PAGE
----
Chapter # 5 Paragraph # 2 Study # 1
Thesis: The establishment of man in the reality of the grace of God depends heavily upon the clearest of all possible presentations that, though the problems are real, the actions of God are "more real".
Introduction: This evening we are going to begin a study of Paul's second major line of thought in chapter five. As we begin, I want to "set" this line of thought into its "context" -- both at the point of the "need of man" and at the point of the "provision of God". To do this, I want to point out some of the most basic facts regarding the second half of Romans five.
April 11, 2006
- I. The First Basic Fact.
- A. It does not take a rocket scientist to pick up the "point" of the second half of Romans five.
- 1. The language is sometimes difficult, but the "point" is not: the ball game has been played and the score is already "in" and man's only "option" is "faith".
- a. This is a real option.
- b. This is a critical option.
- 2. That man's future is determined by his relationship to Adam or his relationship to Christ is the inescapable bottom line.
- B. Though there are some real hurdles to overcome in the area of our understanding, there is no question that Paul is claiming that it is one's relationship to the grace of God that is absolute and final in regard to one's eternal destiny.
- II. The Second Basic Fact.
- A. It is automatic to "reason" that what one says is pinned to what one has said.
- 1. What is written in Romans 5:12-21 is impossible to understand if it is divorced from Romans 1:1-5:11.
- 2. Without a firm grasp of the prior words, the present words will be misconstrued to "fit" one's own mindset and world-view.
- B. It is undeniably clear from the prior words that man's condition is humanly irremediable and that God's response has been to provide a remedy that is outside of the possibility of any corrupting influences of men.
- C. It is undeniably clear from the immediately prior words that God's love is extraordinary and, frankly, almost unbelievable.
- 1. If God's love is easily understood, it would not take both the Spirit and the Word to bring man to understanding.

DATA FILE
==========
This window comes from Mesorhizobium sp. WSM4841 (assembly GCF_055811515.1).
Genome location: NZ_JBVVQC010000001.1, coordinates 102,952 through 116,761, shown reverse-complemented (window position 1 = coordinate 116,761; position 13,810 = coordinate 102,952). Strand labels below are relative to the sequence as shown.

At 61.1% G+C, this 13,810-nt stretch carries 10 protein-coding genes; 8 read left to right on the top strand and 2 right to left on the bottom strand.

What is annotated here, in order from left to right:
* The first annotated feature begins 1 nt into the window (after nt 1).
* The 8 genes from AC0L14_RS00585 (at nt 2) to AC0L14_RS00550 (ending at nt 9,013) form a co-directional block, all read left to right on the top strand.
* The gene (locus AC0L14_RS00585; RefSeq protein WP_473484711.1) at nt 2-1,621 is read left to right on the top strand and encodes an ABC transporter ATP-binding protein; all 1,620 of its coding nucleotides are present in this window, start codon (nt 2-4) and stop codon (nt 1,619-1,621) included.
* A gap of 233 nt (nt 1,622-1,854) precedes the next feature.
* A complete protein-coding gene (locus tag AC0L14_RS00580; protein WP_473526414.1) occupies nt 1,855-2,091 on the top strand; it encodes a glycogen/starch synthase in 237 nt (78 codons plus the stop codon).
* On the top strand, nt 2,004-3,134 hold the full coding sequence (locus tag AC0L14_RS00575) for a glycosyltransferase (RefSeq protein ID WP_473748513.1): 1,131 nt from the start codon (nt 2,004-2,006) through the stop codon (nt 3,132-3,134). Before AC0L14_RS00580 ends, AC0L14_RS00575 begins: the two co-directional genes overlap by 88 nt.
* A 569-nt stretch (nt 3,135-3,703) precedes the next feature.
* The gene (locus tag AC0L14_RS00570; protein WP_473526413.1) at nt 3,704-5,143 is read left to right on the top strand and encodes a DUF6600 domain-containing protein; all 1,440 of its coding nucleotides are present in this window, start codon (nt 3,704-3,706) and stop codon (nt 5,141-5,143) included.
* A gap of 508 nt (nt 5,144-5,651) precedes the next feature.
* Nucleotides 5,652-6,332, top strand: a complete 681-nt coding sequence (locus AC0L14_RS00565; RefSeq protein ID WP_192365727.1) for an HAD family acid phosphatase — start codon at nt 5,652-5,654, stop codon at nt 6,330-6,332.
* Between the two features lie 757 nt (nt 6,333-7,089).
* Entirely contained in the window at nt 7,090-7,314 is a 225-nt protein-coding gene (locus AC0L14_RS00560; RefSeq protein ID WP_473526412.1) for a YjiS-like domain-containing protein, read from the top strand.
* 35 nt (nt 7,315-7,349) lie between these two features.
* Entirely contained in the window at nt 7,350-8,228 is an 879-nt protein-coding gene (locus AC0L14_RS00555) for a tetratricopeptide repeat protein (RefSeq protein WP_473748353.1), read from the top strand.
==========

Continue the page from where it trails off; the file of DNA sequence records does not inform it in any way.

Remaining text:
- 2. If God's love is easily believed, it would not take both the Spirit and the Word to hold us "on target" until we reach the point of faith.
- D. And, it is clear from the fact that Romans 5:12-21 is a presentation that man's present behavior is absolutely divorced from the realm of his destiny that man has some really significant problems understanding the love of God.
- 1. Man tends to "major" on the reality that there are "boundaries" to the love of God in terms of what it will do.
- a. It is a fact that God's love does not underwrite "salvation" for everyone.
- b. It is a fact that God's love has not been turned over to man to "determine" its applications.
- 2. Man tends to ignore the reality that there are no boundaries to the love of God in terms of what it has done.
- a. It has provided a boundless redemption price: there is no injustice that has not been met with an overkill of provision.
- b. It has provided the redemption price for all of humanity: there is no person whose obligations before Justice have not been addressed beyond adequacy.
- 3. Paul's argument in this paragraph is a claim that it is not man's behavior that is the problem...it is his "alignment with Adam" that is the problem.
- III. The Third Basic Fact.
- A. It is automatic to "reason" that what one says sets the stage for what one will say.
- 1. What is written in Romans 5:12-21 is the foundation for what is to be written in Romans 6 and following.
- 2. The questions of Romans 6:1 and 15 indicate one of the most probable conclusions to the Romans 5:12-21 text.
- a. What Paul says is guided by how he understands what men will do with what he has said.
- b. Paul knew that what he was saying was going to almost automatically lead to a false conclusion.
- B. It is undeniably clear that Romans 6 is taken up by the question of man's response to Paul's doctrine in Romans 5 and whether that response ought to be a certain kind of carelessness about one's behavior.
- C. It is just as clear that Paul's declarations in Romans 6 indicate that carelessness is not a legitimate response.
- D. But, it is also just as clear that Paul's doctrine in Romans 5 strongly tends to generate what Paul is anticipating -- a human carelessness.
- IV. So We Conclude...
- A. First, that for man to grasp the love of God, he must grasp two prior facts.
- 1. Man is incapable of righteousness even to the point that the incapacity can not be remedied by anything man can do.
- 2. God's love has sponsored a kind of grace that effectively removes man from the equation -- the realm of his destiny is not to be determined by him.
- B. Second, that for man to grasp the love of God, he must be clear on the fact that God has made a superior provision for him.
- 1. Man's sinfulness is real and profound.
- 2. God's redemption in more real and more profound.
- C. Third, that God's superior provision does not, in any sense, mean that how man responds is of no consequence.
- 1. Faith is a very real and necessary part of the mix.
- 2. Faith does not produce "nothing".
- a. God responds to faith with power.
- b. The absence of power signals the absence of faith.
- c. It is impossible to "believe" correctly and not be empowered to "act" correctly.